By EMILY RAMSEY
ART GALORE: Art lovers examine the Zarrow Center’s latest art exhibit. Brady business owners recently decided to extend the art crawl’s closing time one hour, to 10 p.m., to accommodate the event’s growing attendance.
With the opening of the Hardesty Arts Center (), the Griffin Communications Media Center and a hotel, the Brady District deserves more than a mention in downtown’s current revitalization.
Add to that the soon-to-open Boulder Bridge and the art gallery additions, and it seems that all eyes, and feet, are on the Brady. That proves no more true than on the first Friday of the month when locals descend on the district for the First Friday Art Crawl—an evening when galleries open their doors with fresh art exhibits.
This increased foot traffic has caused Brady business owners to evaluate the event’s time frame. “(We) all have found the same thing,” says Bob Fleischman, owner of Chrysalis Salon and Spa and president of the Brady Arts District Business Association. “People were having a rough time getting to everything because of the number of places that are now a part of the art crawl.”
Therefore, on First Fridays the art crawl will stay open until 10 p.m., as opposed its previous 9 p.m. closing time.
Although the crawl has been around since 2007, the recent entrance of new organizations has put a spotlight on the district. Organizations with big names, like Hardesty and Zarrow, have helped to bring added exposure.
“The Zarrow Center, being a part of Gilcrease, notifies their networks of people about events,” says Fleischman, whose salon maintains art work and participates in the crawl. Fleischman also credits the level of art quality as a reason for the continued foot traffic month after month.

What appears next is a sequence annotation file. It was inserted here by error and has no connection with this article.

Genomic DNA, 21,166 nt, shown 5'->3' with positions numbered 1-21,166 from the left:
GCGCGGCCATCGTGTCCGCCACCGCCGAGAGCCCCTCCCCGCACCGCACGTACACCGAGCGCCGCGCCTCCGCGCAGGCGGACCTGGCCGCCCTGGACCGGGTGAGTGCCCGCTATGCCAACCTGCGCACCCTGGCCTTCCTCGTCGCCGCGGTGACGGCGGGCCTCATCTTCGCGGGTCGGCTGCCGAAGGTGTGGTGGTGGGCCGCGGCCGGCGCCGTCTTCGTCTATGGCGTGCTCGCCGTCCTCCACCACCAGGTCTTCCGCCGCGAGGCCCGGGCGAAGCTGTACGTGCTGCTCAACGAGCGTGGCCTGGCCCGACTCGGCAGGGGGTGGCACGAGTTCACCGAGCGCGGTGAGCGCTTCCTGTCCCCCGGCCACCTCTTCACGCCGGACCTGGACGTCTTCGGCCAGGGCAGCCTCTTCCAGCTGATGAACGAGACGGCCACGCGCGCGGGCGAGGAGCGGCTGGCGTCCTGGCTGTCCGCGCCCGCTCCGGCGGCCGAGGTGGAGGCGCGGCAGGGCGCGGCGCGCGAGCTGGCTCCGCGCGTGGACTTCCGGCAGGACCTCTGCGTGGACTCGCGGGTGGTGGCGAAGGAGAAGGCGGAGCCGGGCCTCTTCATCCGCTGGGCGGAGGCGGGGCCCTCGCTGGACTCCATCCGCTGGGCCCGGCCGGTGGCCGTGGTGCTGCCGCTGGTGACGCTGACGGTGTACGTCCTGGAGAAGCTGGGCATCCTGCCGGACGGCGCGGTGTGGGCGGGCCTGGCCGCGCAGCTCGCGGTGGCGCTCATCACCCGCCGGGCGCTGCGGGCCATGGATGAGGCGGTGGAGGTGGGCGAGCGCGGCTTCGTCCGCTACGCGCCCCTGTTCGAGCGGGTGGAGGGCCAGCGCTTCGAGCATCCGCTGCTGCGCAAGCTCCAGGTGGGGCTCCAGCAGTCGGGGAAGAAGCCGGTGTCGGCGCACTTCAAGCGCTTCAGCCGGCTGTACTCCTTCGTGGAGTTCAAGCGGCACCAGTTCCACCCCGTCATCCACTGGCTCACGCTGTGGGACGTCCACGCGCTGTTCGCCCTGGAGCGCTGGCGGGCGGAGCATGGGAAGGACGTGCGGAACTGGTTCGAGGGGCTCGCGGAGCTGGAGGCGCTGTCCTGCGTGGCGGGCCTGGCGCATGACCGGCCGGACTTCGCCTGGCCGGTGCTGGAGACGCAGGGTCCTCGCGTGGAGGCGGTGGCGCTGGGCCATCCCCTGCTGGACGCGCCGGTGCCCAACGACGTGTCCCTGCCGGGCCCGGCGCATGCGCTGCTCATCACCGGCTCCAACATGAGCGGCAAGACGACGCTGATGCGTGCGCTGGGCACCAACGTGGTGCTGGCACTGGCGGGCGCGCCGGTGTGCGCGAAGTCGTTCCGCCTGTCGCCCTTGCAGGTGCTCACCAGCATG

“We’re not going to show something if we wouldn’t hang it in our living room,” Fleischman says. “We also want to help local artists gain exposure and give them a venue to show their work in. Otherwise, how are they going to get known?”
108 Contemporary, a nonprofit community arts organization, is in the process of relocating to the Brady. Formerly known as the Brady Craft Alliance, the organization will be housed in the Mathews Warehouse building along with the Zarrow Center. Philbrook Arts Museum will also soon open a gallery in a portion of the building.
108 Contemporary focuses on supporting contemporary fine craft.
When people think of craft, they often think of traditional craft like basket weaving and rug making, which Oklahoma has a rich history in, says Executive Director Emily Kern. “But artists are starting to expand on that and are doing crazy things, like using pictures or paintings and integrating them into their basket weaving.”
The organization’s 3,000-square-foot facility will hold a gallery and shop. The shop will hold work only from Oklahoma artists. Lectures, tours and workshops will be offered, and Kern plans to regularly showcase new exhibits at the art crawl.
108 Contemporary will hold its grand opening on March 1. Its first show will feature tapestries by Jon Eric Riis.
As a new organization, the move to the Brady could do much to increase exposure, says Kern. “This is an opportunity to be in the mecca of the arts scene. Here we will have a thriving chance to succeed because of the community cooperative effort.”